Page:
Why won't picture fill out whole HDTV?

T

Tiffany99

Guest
#1
We just bought a new Panasonic Viera 55-inch HDTV and after taking it home and plugging it in, it doesn't seem to allow TV shows or movies to fill out the whole screen. There are bars on the sides that are very annoying. We haven't tried a Blu-ray yet but is there a setting or something I can do to make the picture bigger?
 

Fringe Reception

Super Moderator, Chief Content Editor
Staff member
#2
Tiffany,

There should be a button on your remote that will allow you to change sizes or 'perspective'. The button may be marked 'Wide', 'Size', Full' or 'Aspect'. If all else fails, read you owners manual!

Jim
 

n2rj

Moderator
Staff member
#3
Hi Tiffany,

TV programming was typically produced in two proportions, called "aspect ratios." This was the ratio of width to height.

Older programming is 4:3 and newer programming is 16:9. The newer format came with HDTV.

The black bars is called "pillar boxing" and is perfectly normal. Watching it this way is how the director intended it. You can stretch it out using the "aspect" button or similar but people's faces will look distorted.

Blu-ray will be widescreen 16:9 since it is a HD format and most blu-ray content is designed for widescreen televisions.

You should also check the source (cable, satellite etc) to make sure that it is outputting widescreen. There should be a button on the front of the cable/sat box called "aspect" or "format." Press it until the picture looks right.
 

Jim5506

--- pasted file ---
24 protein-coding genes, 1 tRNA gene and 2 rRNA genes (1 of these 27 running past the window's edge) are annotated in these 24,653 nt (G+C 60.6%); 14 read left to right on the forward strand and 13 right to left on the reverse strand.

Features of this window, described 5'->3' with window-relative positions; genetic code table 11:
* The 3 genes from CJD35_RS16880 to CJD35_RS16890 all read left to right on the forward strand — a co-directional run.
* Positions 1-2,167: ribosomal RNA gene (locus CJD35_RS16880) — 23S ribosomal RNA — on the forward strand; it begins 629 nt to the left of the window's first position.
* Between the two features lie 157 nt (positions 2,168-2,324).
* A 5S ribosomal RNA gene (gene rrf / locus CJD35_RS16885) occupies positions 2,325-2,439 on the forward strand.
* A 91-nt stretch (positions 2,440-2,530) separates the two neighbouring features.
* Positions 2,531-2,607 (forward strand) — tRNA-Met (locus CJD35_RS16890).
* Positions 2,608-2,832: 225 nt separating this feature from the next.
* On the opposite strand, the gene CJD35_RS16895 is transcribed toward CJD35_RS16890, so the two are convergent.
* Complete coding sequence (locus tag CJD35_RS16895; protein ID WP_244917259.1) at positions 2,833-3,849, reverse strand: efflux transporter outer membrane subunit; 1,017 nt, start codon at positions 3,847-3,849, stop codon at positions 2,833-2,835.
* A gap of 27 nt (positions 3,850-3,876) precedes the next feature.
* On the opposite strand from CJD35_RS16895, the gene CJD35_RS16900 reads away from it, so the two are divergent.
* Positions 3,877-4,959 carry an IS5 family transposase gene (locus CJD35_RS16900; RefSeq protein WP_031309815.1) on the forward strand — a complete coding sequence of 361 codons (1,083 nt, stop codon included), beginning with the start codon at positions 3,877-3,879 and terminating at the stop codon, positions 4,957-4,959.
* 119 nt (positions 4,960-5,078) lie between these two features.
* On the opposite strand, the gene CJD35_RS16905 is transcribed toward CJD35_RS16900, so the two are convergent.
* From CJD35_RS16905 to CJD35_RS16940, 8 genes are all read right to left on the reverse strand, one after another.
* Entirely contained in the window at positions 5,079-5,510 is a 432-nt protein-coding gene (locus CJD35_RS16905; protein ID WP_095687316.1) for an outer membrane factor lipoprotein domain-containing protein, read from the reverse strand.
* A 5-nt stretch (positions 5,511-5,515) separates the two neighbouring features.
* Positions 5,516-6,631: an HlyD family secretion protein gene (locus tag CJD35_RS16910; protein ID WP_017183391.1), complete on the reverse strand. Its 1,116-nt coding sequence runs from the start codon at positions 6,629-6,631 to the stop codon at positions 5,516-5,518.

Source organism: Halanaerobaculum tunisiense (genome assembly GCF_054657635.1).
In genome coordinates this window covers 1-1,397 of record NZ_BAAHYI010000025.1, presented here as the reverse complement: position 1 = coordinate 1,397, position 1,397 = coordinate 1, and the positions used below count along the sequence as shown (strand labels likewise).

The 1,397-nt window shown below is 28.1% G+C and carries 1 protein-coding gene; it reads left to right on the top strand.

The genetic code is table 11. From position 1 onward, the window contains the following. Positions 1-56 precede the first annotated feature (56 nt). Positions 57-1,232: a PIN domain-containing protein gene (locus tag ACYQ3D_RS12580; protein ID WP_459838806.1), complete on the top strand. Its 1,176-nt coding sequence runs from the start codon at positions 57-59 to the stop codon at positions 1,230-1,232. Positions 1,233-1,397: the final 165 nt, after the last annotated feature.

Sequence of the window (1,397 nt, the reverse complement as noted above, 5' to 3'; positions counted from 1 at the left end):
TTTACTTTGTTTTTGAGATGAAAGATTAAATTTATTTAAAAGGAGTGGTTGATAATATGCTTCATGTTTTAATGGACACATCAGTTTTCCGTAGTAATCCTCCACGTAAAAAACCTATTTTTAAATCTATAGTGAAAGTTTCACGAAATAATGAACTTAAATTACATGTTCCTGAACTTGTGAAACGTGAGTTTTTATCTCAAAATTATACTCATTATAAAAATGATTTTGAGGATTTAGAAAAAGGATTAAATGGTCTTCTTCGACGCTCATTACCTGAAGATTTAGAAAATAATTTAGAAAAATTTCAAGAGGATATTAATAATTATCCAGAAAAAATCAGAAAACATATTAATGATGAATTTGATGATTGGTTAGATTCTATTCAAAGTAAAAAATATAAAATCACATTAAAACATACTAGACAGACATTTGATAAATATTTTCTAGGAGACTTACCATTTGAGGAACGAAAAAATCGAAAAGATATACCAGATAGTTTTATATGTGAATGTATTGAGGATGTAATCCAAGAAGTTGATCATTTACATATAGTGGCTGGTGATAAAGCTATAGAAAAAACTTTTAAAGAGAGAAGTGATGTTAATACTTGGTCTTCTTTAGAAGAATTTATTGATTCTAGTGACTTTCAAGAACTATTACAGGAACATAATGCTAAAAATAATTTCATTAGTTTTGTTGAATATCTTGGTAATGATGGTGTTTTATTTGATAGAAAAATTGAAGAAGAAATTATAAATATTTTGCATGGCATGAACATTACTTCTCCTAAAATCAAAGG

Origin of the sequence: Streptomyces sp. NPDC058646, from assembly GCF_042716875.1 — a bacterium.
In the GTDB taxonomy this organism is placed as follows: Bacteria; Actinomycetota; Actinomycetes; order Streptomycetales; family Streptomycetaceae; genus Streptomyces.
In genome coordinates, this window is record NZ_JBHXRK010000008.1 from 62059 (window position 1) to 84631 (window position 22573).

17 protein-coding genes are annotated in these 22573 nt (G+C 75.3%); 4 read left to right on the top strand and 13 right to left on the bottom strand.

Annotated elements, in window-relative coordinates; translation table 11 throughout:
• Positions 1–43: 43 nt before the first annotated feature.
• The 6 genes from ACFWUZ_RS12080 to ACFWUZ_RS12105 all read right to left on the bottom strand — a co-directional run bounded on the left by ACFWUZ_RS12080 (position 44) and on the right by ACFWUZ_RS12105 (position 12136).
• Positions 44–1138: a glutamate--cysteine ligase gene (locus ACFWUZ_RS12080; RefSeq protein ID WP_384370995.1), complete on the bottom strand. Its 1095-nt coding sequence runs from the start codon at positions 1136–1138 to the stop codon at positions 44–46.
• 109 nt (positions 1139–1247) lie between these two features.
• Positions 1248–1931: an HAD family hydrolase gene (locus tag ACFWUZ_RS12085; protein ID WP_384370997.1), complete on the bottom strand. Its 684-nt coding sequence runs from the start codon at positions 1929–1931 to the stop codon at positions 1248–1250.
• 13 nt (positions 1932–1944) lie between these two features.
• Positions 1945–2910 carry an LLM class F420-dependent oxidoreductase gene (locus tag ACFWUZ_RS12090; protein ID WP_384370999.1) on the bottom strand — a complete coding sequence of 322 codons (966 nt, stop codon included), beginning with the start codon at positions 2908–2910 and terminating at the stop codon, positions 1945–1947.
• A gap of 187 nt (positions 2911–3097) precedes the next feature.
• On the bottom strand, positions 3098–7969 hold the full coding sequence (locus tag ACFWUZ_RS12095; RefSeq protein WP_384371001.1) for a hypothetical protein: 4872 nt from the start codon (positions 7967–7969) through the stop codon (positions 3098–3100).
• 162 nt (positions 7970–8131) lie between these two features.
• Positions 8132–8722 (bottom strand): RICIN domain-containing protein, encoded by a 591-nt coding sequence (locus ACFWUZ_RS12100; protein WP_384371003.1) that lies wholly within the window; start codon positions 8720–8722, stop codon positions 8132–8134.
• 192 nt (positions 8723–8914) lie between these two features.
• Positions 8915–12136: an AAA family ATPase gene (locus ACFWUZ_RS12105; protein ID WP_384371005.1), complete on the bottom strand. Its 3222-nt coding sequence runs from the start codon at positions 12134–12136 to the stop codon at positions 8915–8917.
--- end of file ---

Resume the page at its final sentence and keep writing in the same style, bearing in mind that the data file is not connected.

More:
DTVUSA Member
#6
The problem sounds like you are watching non-HD programming on an HDTV.

Not all digital broadcasting is HD, many smaller stations do not have the capacity to inject their own HD content into the broadcast stream and are merely passing along the HD material they get from the network during prime time, but the rest of the day you get SD on an HD signal.

Bars along the side indicate the program is probably SD.

Bars along the top indicate you are watching a movie that is in original aspect ratio and is ultra-wide screen (more that 16X9).

Bars all around indicate the program was originally HD but the source you are watching has down rezzed it to SD for some reason.
 
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#7
You can go too far worrying about director's original intent. For example, most directors will want you to watch their movies in a movie theater. You can't duplicate that at home unless you set up a dark room with uncomfortable seats and popcorn with fake butter. But the director has no idea where you will sit in the theater! Is back row center going to give the same viewing experience as front row on the extreme right??

Same as all the commotion about stereo vs. quadraphonic sound, etc. People get all gooey eyed cause "you can hear where the instruments are in the orchestra!" How many composers stipulate in the score: "piccolo must sit here, violins must sit there ..." I made my living in the music business for 30 years -- never saw that once. :becky:

Rick
 
#9
Still, stretch o vision is just weird. I want people to look normal and not overweight.